Driving past the barrier gate guarding the entry road feels like jumping through a time portal back to the thirties. Such is the level of preservation at Bicester Heritage in Oxfordshire that you could mistake the 348-acre compound for the World War II RAF base it once was.
Fire buckets still hang from the restored red-brick buildings, the underground bunkers remain hidden from onlookers, while classic and vintage cars from pre-war Bentleys to old MGs decorate the green lawns. Only the bombers and aircrew are missing.
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But it’s the classic cars we’ve come here for. Since taking over the site in 2013, Bicester Heritage has converted it into a true classic car hub. There are more than 30 historic vehicle businesses at the site, housed in small garages and workshops, which makes it a haven for classic car enthusiasts.
How long these workshops and businesses will remain fully staffed is uncertain, though, because the historic car sector is in desperate need of new talent.
To help plug the gap, a new charity was launched late last year at Bicester Heritage, which aims to get more young people involved with historic vehicles. It’s called StarterMotor and, to find out more, we’ve joined it, and a group of its young apprentices, for the day.
“There is an age gap developing in the classic car sector,” explains StarterMotor manager David Cox. “The heritage skills required to maintain these vehicles, which in the past have gone down from one generation to the next, are at risk of being lost. Not enough of the necessary knowledge and skills are being passed on to the young enthusiasts coming through.”
The historic vehicle industry has grown significantly and is now worth more than £5.5billion in the UK, and although staff numbers have risen to 34,900, their average age is 42. Estimates suggest the sector needs at least 150 new apprentices a year for the next five years to survive, with 40 per cent of employers saying they’re struggling to find qualified staff.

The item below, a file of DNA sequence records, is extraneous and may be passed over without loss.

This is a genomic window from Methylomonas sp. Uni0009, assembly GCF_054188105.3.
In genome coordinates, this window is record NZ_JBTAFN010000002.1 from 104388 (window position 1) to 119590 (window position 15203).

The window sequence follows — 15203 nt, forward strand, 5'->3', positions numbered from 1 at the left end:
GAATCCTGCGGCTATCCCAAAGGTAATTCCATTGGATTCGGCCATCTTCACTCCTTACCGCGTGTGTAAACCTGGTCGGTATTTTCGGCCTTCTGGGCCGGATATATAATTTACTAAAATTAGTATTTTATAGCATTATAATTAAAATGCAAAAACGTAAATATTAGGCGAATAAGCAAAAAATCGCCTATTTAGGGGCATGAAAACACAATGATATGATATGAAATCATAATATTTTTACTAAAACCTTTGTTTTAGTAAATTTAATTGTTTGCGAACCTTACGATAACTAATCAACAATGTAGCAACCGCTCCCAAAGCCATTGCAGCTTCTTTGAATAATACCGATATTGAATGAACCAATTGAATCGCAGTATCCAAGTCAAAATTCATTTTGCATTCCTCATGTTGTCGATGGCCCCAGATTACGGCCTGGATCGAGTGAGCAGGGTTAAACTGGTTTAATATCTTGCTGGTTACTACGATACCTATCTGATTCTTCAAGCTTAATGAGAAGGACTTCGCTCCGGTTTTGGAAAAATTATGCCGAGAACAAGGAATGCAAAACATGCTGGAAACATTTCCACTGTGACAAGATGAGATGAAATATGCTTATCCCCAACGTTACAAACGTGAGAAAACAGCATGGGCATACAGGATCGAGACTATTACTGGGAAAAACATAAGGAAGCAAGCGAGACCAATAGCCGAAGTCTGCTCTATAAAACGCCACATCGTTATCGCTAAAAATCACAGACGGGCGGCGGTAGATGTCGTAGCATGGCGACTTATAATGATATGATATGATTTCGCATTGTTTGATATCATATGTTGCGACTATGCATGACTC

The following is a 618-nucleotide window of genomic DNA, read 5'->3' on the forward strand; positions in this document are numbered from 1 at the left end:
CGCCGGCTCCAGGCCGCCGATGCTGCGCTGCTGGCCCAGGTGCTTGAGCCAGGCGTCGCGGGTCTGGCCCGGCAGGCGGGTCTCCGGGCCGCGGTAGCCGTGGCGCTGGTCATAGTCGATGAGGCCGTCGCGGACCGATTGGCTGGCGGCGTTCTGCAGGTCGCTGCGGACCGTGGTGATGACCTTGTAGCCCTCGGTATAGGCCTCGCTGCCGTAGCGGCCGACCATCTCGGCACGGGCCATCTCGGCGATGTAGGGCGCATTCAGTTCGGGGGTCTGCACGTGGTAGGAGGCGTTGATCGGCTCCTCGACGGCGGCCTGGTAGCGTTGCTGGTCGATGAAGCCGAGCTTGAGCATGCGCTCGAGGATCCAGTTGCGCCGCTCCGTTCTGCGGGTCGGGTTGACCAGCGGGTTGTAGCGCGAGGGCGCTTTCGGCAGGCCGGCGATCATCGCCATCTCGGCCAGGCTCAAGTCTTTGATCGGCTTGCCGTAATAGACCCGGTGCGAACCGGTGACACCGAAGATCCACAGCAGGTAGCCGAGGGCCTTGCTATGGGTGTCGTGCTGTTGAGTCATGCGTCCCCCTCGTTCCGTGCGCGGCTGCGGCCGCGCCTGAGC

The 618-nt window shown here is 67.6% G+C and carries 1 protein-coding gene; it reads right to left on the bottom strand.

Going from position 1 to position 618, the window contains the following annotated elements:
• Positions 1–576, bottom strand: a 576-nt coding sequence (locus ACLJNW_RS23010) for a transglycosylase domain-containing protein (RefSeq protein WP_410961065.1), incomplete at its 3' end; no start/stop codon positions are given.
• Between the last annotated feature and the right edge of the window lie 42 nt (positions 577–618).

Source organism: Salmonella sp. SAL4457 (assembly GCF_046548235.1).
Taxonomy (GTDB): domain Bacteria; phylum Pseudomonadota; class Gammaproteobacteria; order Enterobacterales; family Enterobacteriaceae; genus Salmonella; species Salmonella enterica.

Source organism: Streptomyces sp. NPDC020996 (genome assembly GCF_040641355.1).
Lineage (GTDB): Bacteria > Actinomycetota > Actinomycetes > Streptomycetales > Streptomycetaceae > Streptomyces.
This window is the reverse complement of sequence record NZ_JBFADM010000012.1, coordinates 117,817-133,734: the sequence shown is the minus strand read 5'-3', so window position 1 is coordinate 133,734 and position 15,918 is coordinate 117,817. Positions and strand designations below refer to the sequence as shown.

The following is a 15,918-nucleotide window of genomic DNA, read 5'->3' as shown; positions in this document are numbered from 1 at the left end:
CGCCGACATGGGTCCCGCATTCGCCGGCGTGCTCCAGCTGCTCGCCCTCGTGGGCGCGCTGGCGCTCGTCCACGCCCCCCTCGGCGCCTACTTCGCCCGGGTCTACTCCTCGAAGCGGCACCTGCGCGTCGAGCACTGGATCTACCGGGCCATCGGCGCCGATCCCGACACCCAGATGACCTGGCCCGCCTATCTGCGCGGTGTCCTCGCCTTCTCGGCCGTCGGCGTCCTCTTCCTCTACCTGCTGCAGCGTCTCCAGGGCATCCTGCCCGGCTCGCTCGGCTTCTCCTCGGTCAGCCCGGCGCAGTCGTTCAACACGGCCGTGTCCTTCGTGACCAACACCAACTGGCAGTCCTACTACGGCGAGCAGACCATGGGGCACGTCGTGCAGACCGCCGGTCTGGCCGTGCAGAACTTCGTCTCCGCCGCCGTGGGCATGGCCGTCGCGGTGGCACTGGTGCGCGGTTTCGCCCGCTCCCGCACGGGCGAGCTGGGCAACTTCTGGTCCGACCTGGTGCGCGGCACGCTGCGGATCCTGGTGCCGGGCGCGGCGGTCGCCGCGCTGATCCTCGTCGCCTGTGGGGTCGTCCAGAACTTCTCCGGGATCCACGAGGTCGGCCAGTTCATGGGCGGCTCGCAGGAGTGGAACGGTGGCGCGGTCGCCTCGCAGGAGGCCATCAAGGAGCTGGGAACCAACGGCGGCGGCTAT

Part of StarterMotor’s remit involves working with local colleges and apprenticeship schemes to provide historic vehicles for repair courses on which students can learn. One of them is the Classic Vehicle Restoration apprentice course at Bicester Heritage, which is run by Banbury and Bicester College as part of the Activate Learning scheme.
Its workshop is situated near the old hangar that housed the first ever Handley Page Halifax bomber. Inside, course teacher Matt Salt tells us: “I teach more than 30 students from different garages scattered around Bicester and beyond, with students spending one day a week at Bicester Heritage and the rest working at their respective garages.”
While the Classic Car Restoration Course has been running for four years already, growing each year, it’s benefited from the charity’s help. With StarterMotor it has already received four cars, and now has a constant supply of vehicles for the future. Previously, courses had to seek individual donors to source cars. StarterMotor is aiming to help students learn more skills in the future, such as bodywork repairs and paintwork, that are not currently on their courses.
But most importantly, the course and the students on it keep all of the cars donated by StarterMotor for as long as they need to. In the past, some donors would ask for their vehicle back, raising concerns that the students were being used as a form of free labour.
According to Cox, the idea is that they not only learn to repair and maintain the cars, but because they are now the keepers of the cars, they’ll get to enjoy them, too. “The learning curve can be transformed with genuine experience,” he says. “A lot of our students and apprentices will have worked on these cars. However, this gives them a chance to get behind the wheel, so they get first-hand experience in driving vehicles with crash gearboxes, cars with central throttles and learning how to heel and toe.”